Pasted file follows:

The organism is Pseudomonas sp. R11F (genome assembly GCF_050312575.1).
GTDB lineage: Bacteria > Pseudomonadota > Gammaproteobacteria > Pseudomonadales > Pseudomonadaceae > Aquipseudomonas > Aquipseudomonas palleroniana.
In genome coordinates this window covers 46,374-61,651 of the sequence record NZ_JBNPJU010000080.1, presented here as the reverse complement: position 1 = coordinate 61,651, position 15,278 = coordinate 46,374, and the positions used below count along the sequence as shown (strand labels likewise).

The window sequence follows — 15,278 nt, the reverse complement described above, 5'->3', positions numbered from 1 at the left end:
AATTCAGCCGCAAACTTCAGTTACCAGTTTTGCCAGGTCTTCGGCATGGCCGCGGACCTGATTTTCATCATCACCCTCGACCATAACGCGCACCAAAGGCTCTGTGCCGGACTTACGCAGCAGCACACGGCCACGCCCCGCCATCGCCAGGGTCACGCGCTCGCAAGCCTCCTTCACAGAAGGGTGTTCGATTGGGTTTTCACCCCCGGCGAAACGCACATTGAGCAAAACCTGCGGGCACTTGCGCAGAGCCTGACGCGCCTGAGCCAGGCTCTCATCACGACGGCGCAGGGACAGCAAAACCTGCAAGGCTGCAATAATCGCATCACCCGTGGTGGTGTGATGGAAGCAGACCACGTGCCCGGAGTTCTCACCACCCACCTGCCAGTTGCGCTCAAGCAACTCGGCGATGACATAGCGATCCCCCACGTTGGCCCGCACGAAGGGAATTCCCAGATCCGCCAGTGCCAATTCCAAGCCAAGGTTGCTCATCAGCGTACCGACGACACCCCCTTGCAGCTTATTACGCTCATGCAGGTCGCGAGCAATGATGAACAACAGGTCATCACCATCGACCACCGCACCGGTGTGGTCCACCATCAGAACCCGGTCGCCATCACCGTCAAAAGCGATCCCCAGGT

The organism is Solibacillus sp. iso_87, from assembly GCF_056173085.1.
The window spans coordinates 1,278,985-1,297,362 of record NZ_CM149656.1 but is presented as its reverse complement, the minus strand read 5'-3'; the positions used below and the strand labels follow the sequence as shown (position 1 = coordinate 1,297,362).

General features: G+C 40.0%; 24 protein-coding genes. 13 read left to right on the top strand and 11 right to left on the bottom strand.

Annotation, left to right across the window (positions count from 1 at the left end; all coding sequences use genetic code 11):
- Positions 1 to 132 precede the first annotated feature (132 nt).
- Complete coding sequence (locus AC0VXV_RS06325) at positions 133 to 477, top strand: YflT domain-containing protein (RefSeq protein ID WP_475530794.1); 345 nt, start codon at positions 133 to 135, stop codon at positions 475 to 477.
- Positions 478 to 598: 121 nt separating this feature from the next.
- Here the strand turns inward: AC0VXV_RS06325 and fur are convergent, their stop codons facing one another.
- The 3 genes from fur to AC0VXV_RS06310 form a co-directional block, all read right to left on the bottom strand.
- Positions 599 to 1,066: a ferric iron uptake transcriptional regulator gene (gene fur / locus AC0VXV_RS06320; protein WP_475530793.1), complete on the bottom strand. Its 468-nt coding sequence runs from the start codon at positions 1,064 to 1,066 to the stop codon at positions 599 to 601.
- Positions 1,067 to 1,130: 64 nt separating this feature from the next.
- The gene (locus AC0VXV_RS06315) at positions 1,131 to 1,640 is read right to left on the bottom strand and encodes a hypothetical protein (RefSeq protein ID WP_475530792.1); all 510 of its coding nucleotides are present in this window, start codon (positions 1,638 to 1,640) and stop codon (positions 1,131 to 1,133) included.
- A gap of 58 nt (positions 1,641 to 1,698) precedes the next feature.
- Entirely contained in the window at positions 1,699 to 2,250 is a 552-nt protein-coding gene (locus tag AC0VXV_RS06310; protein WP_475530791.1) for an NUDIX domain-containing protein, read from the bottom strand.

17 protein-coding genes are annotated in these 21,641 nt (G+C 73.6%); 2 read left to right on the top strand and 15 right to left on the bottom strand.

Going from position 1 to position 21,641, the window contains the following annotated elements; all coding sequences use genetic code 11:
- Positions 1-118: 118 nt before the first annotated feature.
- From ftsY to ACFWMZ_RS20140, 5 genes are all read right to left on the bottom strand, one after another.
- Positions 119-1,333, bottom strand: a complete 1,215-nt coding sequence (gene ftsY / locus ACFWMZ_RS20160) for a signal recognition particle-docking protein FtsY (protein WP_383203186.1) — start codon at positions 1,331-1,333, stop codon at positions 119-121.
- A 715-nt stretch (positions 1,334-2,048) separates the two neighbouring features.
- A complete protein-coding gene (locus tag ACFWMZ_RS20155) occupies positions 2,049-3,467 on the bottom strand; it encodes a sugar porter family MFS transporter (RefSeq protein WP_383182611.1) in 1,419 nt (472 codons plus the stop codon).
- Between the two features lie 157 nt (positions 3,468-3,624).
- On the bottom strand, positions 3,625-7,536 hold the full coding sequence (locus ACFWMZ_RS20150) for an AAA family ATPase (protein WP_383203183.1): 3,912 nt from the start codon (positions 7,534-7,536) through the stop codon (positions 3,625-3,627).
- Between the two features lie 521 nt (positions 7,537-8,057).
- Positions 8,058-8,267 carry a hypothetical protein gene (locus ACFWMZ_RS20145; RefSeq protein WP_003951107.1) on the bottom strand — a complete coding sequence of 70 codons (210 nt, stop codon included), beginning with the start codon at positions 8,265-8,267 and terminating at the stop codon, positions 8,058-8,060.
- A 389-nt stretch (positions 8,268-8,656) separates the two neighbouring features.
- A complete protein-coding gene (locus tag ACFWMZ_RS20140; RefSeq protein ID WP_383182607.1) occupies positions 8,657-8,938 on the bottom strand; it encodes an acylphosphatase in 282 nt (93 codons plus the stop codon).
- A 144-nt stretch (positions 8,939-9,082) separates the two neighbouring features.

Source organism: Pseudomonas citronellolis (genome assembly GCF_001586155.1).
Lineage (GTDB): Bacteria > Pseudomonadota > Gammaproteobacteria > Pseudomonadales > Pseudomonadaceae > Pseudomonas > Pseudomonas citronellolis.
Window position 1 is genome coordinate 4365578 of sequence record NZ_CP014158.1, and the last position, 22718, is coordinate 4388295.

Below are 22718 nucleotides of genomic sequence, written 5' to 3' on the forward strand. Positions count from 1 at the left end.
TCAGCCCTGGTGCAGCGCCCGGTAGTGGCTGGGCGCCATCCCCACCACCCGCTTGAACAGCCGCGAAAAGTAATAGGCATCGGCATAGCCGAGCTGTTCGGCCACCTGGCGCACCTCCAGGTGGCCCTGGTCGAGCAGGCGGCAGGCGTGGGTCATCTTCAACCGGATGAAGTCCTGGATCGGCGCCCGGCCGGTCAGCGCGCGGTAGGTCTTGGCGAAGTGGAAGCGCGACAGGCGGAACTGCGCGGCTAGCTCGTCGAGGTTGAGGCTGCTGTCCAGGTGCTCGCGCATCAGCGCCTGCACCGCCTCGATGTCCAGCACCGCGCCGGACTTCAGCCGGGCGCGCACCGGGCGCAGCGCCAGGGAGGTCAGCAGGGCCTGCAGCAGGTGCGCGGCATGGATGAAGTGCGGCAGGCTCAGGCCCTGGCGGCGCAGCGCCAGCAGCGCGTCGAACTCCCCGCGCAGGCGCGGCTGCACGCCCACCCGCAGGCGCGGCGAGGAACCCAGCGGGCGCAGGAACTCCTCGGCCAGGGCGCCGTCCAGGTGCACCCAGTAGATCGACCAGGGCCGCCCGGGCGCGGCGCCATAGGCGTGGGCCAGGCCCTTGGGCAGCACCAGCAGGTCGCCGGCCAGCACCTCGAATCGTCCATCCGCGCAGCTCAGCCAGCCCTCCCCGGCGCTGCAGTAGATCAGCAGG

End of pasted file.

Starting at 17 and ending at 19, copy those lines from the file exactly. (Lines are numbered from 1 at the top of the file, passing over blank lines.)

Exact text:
- The gene (locus AC0VXV_RS06315) at positions 1,131 to 1,640 is read right to left on the bottom strand and encodes a hypothetical protein (RefSeq protein ID WP_475530792.1); all 510 of its coding nucleotides are present in this window, start codon (positions 1,638 to 1,640) and stop codon (positions 1,131 to 1,133) included.
- A gap of 58 nt (positions 1,641 to 1,698) precedes the next feature.
- Entirely contained in the window at positions 1,699 to 2,250 is a 552-nt protein-coding gene (locus tag AC0VXV_RS06310; protein WP_475530791.1) for an NUDIX domain-containing protein, read from the bottom strand.